Science writing faculty
All lecturers in the Science Communication Program are professional journalists and editors in the San Francisco Bay Area. They teach courses in their specialties, and they serve as mentors long after our students graduate.
Robert Irion, B.S., Program Director and Senior Lecturer (Reporting and Writing Science News, The Science Feature, Multimedia Reporting). Freelance magazine journalist and former U.S. correspondent in astronomy and astrophysics for Science. Other national clients include National Geographic (cover story, July 2013), Smithsonian, Scientific American, Discover, New Scientist, Sky & Telescope, Slate, Reader's Digest Books, and Muse. Rob has won three national writing awards in the physical sciences, including one from the American Institute of Physics for his coauthored book, One Universe: At Home in the Cosmos (Joseph Henry Press, 2000), with Neil deGrasse Tyson and Charles Liu. He served as co-chair of the NASW Education Committee for six years, leading to the Diane McGurgan Service Award from NASW, and he is a longtime board member of the Northern California Science Writers Association. Rob has a B.S. in earth and planetary sciences from MIT. He worked as a newspaper reporter in Boston before graduating from the Science Communication Program in 1988.
Peter Aldhous, Ph.D., Lecturer (Policy and Investigative Reporting). Freelance journalist. Peter got his start in journalism in 1989 as a reporter for Nature, then fresh from a Ph.D. in animal behavior. Subsequent roles included European correspondent for Science, news editor with New Scientist, and chief news & features editor with Nature. After moving to California in 2005, he spent eight years as New Scientist's San Francisco bureau chief. Peter's main interests lie in the biological and social sciences, from genetics and stem cells, through ecology and conservation, to psychology and psychiatry. He is a keen roving correspondent, having reported from countries including Cameroon, Cambodia, China, Indonesia, Mexico, Russia, and Vietnam. His articles have won awards from the Association of British Science Writers, the Association of Health Care Journalists, the U.K. Guild of Health Writers, and the Wistar Institute. He also teaches data visualization at the Graduate School of Journalism at the University of California, Berkeley.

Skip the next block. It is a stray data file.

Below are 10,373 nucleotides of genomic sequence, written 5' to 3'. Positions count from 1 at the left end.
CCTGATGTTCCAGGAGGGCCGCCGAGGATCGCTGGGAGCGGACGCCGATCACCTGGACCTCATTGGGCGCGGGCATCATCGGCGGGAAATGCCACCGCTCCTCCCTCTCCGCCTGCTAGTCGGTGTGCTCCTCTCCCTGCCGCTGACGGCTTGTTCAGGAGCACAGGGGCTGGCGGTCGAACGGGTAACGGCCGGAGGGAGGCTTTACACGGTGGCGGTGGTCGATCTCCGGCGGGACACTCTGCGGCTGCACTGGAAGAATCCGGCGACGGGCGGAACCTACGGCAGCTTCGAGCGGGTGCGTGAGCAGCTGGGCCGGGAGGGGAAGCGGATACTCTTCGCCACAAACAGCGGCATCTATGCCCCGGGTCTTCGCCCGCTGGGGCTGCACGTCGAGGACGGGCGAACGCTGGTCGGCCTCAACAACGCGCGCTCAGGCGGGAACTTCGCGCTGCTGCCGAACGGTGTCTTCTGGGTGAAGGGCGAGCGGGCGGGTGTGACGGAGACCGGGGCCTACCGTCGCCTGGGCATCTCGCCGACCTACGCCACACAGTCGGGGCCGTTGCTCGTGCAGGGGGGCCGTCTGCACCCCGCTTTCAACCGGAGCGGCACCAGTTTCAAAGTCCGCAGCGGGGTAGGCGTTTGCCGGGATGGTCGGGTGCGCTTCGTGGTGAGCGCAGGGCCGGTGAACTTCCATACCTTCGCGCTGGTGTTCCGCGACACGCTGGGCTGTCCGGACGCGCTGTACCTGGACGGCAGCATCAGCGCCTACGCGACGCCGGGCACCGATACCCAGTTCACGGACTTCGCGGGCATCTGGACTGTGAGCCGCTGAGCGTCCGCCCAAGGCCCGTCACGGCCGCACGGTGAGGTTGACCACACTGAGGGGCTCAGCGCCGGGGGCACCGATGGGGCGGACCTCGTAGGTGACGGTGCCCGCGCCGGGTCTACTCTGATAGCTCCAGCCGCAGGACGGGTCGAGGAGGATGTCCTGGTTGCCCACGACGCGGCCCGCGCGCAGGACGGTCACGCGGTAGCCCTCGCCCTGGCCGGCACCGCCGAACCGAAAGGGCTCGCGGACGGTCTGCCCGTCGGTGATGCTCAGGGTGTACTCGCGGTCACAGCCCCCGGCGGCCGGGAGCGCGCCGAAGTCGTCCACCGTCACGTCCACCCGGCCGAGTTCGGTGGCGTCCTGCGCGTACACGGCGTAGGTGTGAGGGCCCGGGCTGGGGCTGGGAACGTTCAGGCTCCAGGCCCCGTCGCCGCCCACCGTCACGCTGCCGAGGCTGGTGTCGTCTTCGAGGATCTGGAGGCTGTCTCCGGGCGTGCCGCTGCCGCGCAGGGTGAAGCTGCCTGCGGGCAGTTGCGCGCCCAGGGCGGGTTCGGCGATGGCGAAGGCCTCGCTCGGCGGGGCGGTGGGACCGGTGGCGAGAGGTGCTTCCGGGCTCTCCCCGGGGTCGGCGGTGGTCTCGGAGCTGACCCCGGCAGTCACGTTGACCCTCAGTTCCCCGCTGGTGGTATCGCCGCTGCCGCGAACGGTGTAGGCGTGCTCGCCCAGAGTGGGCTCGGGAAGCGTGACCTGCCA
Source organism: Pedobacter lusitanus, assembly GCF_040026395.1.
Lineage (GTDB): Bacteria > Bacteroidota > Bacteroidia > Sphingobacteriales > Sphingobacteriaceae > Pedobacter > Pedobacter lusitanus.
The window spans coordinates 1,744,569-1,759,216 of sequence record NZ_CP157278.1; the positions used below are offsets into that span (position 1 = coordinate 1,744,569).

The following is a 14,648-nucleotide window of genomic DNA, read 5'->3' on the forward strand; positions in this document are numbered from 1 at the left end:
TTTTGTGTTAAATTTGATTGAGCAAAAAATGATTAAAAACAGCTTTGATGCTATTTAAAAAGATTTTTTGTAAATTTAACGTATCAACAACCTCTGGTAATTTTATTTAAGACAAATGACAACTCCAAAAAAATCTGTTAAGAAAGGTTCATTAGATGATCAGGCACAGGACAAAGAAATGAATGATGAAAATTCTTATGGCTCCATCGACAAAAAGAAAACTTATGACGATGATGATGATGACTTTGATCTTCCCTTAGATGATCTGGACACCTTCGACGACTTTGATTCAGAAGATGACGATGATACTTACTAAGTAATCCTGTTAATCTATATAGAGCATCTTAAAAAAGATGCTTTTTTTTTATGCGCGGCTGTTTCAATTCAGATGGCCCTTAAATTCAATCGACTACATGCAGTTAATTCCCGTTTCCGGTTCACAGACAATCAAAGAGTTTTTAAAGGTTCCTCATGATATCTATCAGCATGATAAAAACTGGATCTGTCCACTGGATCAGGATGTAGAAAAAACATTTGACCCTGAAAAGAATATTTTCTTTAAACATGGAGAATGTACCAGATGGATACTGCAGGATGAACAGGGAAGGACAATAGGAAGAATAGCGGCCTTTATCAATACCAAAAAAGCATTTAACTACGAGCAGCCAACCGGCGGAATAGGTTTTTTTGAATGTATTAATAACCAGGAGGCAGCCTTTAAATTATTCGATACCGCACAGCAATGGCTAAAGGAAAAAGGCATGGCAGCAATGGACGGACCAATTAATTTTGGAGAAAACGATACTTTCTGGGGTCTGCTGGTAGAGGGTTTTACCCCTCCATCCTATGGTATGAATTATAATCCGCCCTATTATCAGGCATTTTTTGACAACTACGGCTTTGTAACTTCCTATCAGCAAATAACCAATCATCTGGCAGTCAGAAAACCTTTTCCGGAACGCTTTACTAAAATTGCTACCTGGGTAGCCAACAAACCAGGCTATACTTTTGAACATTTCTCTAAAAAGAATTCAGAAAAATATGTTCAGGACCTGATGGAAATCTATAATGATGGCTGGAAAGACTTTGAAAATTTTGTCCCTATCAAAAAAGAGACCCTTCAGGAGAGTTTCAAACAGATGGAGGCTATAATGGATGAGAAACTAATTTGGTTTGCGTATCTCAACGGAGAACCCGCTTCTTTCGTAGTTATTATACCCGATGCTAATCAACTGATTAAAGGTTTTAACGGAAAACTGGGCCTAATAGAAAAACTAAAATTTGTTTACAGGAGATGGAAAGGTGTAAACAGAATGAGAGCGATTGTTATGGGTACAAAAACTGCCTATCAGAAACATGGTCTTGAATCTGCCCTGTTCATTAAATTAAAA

Erika Check Hayden, B.S., Lecturer (Reporting and Writing Science News). Reporter for Nature, based in San Francisco. Erika has worked for the journal's news section since 2001, reporting on biomedical research, emerging technologies, scientific trends, and ethics in science. She majored in biology at Stanford University, where she began her journalism career by writing for the Stanford Daily and the Stanford Alumni Magazine. She also has worked at Newsweek in New York, covering science, medicine, and breaking news.
Marc DesJardins, B.A., Lecturer (Writing and Editing Workshop). Features editor, Santa Cruz Sentinel. Marc has been a reporter, editor and copy editor at community newspapers for more than 15 years. He has shared in numerous California Newspaper Publishers Association awards for spot news and writing, among others, including a 2012 first-place award for general excellence to the Sentinel for the Food & Wine section, which DesJardins edits.
Ken McLaughlin, M.A., Lecturer (Writing and Editing Workshop). Ken, a journalist for three and a half decades, began his career at the Watsonville Register-Pajaronian and San Mateo Times. In 1982, he joined the San Jose Mercury News, where he's been a reporter, assistant city editor, state editor, editorial writer, and editor of the science team. He's currently the regional news editor. Ken has written extensively about marine science, politics, Asian and Latino affairs, immigration, and race and demographics. He has received awards from the Society of Professional Journalists, Asian American Journalists Association, San Francisco Peninsula Press Club and United Press International. A Mercury News project he conceived on Santa Clara County turning a "majority minority" was cited in 2000 by Columbia University's Graduate School of Journalism as distinguished coverage of race and ethnicity in America. In 2011, he was nominated for a national Emmy Award for his reporting on "Torn Apart," a documentary. He has a B.A. in English literature and political science from the State University of New York at Albany and a master's in journalism from Stanford University.